He went from bedroom-based producer to landing on Warner Brothers Japan boutique label unBorde.
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3 May 2017 - 10:50 AM  UPDATED 3 May 2017 - 10:50 AM

May is here, and with it comes a J-Pop release from the artist tofubeats, a producer hailing from Kobe who has gone from message board lurker to well-known act in a little under a decade. His latest album Fantasy Club arrives on May 24, and is set to be one of the year’s highlights; a wonky long-player zipping between rap, house and string-accented pop. A few weeks out, so now is a good time to get familiar with him.

Hailing from a planned community just outside the major city of Kobe, Yusuke Kawai became interested in creating music via Japanese hip-hop artists, who could create tracks by themselves without instruments. He started making his own creations and sharing them via online message boards with other bedroom-based producers in the early 2000s. Eventually he shared original numbers, often taking samples from popular anime and slicing them into second-long bits. Through netlabels such as Maltine Records, he shared them under the name dj newtown.

Around the same time he started the tofubeats project, which often saw him incorporate his own voice into the music, albeit run through a heavy layer of electronic manipulation. With tofubeats, Kawai explored a wide variety of styles, touching on electro-pop, hip-hop, techno and much more. Lines weren’t just blurred, they didn’t exist, tofubeats opting instead to be a sonic omnivore. He became the standout from the netlabel scene, his music practically being a stand in for the internet entirely — everything is happening at once, and it’s up to you to pick out the parts you like.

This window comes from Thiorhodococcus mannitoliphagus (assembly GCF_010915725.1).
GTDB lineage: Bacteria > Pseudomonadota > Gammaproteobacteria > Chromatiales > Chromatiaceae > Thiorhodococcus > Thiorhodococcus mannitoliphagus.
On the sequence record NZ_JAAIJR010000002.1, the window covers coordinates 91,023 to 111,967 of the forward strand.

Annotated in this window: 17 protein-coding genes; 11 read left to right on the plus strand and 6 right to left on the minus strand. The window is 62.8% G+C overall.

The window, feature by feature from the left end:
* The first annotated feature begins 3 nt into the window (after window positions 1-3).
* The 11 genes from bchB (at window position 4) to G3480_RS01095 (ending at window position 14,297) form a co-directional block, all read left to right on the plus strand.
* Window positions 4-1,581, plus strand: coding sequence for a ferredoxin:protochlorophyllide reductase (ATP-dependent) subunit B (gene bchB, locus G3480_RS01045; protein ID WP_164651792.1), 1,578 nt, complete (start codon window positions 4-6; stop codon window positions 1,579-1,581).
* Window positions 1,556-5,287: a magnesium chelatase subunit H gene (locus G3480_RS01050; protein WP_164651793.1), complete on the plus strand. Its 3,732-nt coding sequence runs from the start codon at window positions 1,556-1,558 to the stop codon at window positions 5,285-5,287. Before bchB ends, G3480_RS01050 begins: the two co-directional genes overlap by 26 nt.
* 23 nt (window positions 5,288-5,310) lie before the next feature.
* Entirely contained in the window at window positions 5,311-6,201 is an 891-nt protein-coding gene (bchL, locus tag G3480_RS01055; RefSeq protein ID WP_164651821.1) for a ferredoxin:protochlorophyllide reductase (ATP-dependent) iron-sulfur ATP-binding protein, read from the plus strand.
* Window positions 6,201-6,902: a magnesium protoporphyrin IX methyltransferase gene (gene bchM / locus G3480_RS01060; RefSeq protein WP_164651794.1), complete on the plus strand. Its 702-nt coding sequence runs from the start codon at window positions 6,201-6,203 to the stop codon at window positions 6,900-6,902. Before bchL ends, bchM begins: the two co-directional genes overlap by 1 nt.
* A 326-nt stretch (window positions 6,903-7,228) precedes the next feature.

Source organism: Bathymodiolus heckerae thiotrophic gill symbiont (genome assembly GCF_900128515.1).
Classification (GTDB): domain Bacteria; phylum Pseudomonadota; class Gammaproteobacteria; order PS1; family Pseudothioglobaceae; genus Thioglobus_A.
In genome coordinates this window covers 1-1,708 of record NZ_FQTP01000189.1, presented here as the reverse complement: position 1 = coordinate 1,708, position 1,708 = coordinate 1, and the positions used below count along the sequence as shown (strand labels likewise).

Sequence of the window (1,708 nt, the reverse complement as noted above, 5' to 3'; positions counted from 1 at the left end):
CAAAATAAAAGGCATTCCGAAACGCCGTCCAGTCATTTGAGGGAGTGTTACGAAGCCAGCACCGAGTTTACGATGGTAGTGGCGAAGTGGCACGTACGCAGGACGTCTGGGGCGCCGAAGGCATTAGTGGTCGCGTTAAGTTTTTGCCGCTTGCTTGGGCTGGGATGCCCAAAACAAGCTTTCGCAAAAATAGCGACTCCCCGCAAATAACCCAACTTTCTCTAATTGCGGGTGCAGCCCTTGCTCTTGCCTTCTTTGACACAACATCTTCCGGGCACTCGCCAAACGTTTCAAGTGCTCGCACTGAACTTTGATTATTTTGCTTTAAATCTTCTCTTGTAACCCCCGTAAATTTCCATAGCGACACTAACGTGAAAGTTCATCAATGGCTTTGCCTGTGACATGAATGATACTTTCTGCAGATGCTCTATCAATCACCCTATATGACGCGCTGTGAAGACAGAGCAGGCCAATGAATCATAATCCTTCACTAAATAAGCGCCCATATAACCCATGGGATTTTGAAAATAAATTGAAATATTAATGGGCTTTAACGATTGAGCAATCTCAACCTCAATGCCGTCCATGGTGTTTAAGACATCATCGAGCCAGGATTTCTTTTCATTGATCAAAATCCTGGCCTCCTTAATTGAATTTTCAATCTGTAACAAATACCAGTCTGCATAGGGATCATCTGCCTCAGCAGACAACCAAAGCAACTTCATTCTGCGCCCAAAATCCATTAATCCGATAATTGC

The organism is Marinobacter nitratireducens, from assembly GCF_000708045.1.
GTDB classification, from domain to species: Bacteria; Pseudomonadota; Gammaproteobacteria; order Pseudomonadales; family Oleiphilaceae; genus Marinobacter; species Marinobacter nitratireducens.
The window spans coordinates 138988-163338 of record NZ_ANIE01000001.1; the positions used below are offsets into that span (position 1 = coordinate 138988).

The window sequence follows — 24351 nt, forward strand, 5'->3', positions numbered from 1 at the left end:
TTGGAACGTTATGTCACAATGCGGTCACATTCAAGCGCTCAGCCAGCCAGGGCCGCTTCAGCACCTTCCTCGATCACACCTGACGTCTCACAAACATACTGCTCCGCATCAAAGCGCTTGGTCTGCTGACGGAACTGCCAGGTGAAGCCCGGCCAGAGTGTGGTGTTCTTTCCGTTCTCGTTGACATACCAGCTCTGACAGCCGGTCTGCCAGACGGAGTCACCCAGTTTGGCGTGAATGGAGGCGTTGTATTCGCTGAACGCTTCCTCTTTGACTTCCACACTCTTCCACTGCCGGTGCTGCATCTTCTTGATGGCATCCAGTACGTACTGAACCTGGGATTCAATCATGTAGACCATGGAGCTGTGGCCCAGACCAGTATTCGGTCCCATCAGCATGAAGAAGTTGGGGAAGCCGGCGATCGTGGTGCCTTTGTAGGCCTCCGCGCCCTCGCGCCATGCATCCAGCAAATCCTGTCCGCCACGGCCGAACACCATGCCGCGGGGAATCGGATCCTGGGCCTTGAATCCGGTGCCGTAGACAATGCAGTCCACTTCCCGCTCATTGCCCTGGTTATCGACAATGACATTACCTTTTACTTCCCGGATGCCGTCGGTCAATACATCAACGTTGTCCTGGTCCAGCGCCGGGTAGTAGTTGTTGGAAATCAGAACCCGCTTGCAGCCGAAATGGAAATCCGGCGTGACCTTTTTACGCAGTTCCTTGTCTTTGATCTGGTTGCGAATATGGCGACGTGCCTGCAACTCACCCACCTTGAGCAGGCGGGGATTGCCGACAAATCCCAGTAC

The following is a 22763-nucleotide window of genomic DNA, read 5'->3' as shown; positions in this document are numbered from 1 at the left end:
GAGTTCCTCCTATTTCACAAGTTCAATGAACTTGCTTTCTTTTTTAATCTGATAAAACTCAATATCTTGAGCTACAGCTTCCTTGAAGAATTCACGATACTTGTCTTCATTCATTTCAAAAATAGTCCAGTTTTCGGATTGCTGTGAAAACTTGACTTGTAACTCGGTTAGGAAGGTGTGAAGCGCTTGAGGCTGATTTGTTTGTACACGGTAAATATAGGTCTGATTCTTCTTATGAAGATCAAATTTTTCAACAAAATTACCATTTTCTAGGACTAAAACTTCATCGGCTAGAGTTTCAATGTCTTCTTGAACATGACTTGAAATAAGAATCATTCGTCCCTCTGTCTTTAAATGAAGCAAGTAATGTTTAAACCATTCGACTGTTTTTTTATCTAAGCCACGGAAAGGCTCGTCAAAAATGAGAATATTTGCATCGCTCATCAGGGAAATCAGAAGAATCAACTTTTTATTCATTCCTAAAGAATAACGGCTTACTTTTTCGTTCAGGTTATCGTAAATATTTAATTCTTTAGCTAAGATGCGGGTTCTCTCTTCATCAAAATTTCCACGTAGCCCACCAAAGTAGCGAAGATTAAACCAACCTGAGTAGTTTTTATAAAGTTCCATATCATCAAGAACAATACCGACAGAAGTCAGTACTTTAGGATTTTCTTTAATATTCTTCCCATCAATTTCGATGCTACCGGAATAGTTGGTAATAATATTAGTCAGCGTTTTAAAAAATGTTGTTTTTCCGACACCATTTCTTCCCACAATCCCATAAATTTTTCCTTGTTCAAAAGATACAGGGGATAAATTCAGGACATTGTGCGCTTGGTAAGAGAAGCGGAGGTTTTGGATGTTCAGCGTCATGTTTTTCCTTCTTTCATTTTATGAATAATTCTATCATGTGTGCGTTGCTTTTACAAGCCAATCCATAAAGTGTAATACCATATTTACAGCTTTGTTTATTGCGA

Kawai’s URL-gone-IRL approach landed him on Warner Brothers Japan boutique label unBorde, home to Kyary Pamyu Pamyu and Gesu No Kiwame Otome among others. This allowed him a chance to work with bigger J-Pop names, ranging from Bonnie Pink to ‘80s idol Chisato Moritaka to ‘90s mega-producer Tetsuya Komuro. The never-know-what’s-next vibe persisted, but now tofubeats had a wider range of voices to work with, including rappers and comedian Takashi Fujii, the latter for dizzying dance-pop cut “Disco No Kamisama.”

Over the last year, however, tofubeats seems to be turning back to see what he can do mostly by himself. The songs preceding the release of Fantasy Club have featured him, just him, whether delivering saliva-tipped barbs on rap number SHOPPINGMALL or longing on R&B-tinged CALLIN.” Yet he also creates something lithe and sweet such as “BABY,” a violin-accented number that finds him tackling the lead vocal, and nailing the summer-day-stroll atmosphere it calls for. At one point, it seemed like tofubeats could easily slide into the background if he wanted and create songs for other J-Pop names. Yet Fantasy Club says that maybe he’s a name to know all on his own.

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